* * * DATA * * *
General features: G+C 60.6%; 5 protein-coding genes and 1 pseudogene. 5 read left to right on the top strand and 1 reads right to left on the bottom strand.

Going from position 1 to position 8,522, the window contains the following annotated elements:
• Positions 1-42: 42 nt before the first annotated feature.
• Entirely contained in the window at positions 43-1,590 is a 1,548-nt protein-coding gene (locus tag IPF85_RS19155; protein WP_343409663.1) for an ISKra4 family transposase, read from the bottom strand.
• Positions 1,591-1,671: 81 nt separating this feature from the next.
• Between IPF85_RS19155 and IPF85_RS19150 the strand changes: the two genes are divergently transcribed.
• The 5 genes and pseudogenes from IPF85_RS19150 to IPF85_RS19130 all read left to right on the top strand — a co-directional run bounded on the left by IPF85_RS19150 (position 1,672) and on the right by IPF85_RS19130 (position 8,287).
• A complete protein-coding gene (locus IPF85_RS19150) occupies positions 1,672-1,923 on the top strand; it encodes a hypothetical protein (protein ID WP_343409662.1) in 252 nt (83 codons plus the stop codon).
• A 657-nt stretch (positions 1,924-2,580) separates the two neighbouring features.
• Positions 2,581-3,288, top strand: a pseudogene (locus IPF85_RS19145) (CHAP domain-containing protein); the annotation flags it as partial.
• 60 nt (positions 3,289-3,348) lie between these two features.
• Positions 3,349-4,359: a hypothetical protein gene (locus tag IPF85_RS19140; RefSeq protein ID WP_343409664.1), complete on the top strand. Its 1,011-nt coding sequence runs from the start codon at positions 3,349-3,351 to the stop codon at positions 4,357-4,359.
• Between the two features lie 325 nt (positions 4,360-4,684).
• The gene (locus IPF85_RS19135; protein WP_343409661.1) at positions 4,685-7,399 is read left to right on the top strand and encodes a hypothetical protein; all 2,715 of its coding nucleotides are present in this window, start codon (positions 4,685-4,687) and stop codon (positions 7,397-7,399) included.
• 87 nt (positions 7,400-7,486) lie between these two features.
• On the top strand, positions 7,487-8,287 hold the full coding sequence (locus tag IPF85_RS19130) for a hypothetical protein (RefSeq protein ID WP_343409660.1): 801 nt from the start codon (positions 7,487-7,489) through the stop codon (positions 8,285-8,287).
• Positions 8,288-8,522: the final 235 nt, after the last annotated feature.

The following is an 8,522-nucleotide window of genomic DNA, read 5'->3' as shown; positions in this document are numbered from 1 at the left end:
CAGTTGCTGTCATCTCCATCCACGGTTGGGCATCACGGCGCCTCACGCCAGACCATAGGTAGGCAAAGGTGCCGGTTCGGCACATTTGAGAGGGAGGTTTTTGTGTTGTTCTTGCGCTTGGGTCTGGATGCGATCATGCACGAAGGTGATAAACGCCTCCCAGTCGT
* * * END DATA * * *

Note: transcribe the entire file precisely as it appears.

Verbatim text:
General features: G+C 60.6%; 5 protein-coding genes and 1 pseudogene. 5 read left to right on the top strand and 1 reads right to left on the bottom strand.

Going from position 1 to position 8,522, the window contains the following annotated elements:
• Positions 1-42: 42 nt before the first annotated feature.
• Entirely contained in the window at positions 43-1,590 is a 1,548-nt protein-coding gene (locus tag IPF85_RS19155; protein WP_343409663.1) for an ISKra4 family transposase, read from the bottom strand.
• Positions 1,591-1,671: 81 nt separating this feature from the next.
• Between IPF85_RS19155 and IPF85_RS19150 the strand changes: the two genes are divergently transcribed.
• The 5 genes and pseudogenes from IPF85_RS19150 to IPF85_RS19130 all read left to right on the top strand — a co-directional run bounded on the left by IPF85_RS19150 (position 1,672) and on the right by IPF85_RS19130 (position 8,287).
• A complete protein-coding gene (locus IPF85_RS19150) occupies positions 1,672-1,923 on the top strand; it encodes a hypothetical protein (protein ID WP_343409662.1) in 252 nt (83 codons plus the stop codon).
• A 657-nt stretch (positions 1,924-2,580) separates the two neighbouring features.
• Positions 2,581-3,288, top strand: a pseudogene (locus IPF85_RS19145) (CHAP domain-containing protein); the annotation flags it as partial.
• 60 nt (positions 3,289-3,348) lie between these two features.
• Positions 3,349-4,359: a hypothetical protein gene (locus tag IPF85_RS19140; RefSeq protein ID WP_343409664.1), complete on the top strand. Its 1,011-nt coding sequence runs from the start codon at positions 3,349-3,351 to the stop codon at positions 4,357-4,359.
• Between the two features lie 325 nt (positions 4,360-4,684).
• The gene (locus IPF85_RS19135; protein WP_343409661.1) at positions 4,685-7,399 is read left to right on the top strand and encodes a hypothetical protein; all 2,715 of its coding nucleotides are present in this window, start codon (positions 4,685-4,687) and stop codon (positions 7,397-7,399) included.
• 87 nt (positions 7,400-7,486) lie between these two features.
• On the top strand, positions 7,487-8,287 hold the full coding sequence (locus tag IPF85_RS19130) for a hypothetical protein (RefSeq protein ID WP_343409660.1): 801 nt from the start codon (positions 7,487-7,489) through the stop codon (positions 8,285-8,287).
• Positions 8,288-8,522: the final 235 nt, after the last annotated feature.

The following is an 8,522-nucleotide window of genomic DNA, read 5'->3' as shown; positions in this document are numbered from 1 at the left end:
CAGTTGCTGTCATCTCCATCCACGGTTGGGCATCACGGCGCCTCACGCCAGACCATAGGTAGGCAAAGGTGCCGGTTCGGCACATTTGAGAGGGAGGTTTTTGTGTTGTTCTTGCGCTTGGGTCTGGATGCGATCATGCACGAAGGTGATAAACGCCTCCCAGTCGT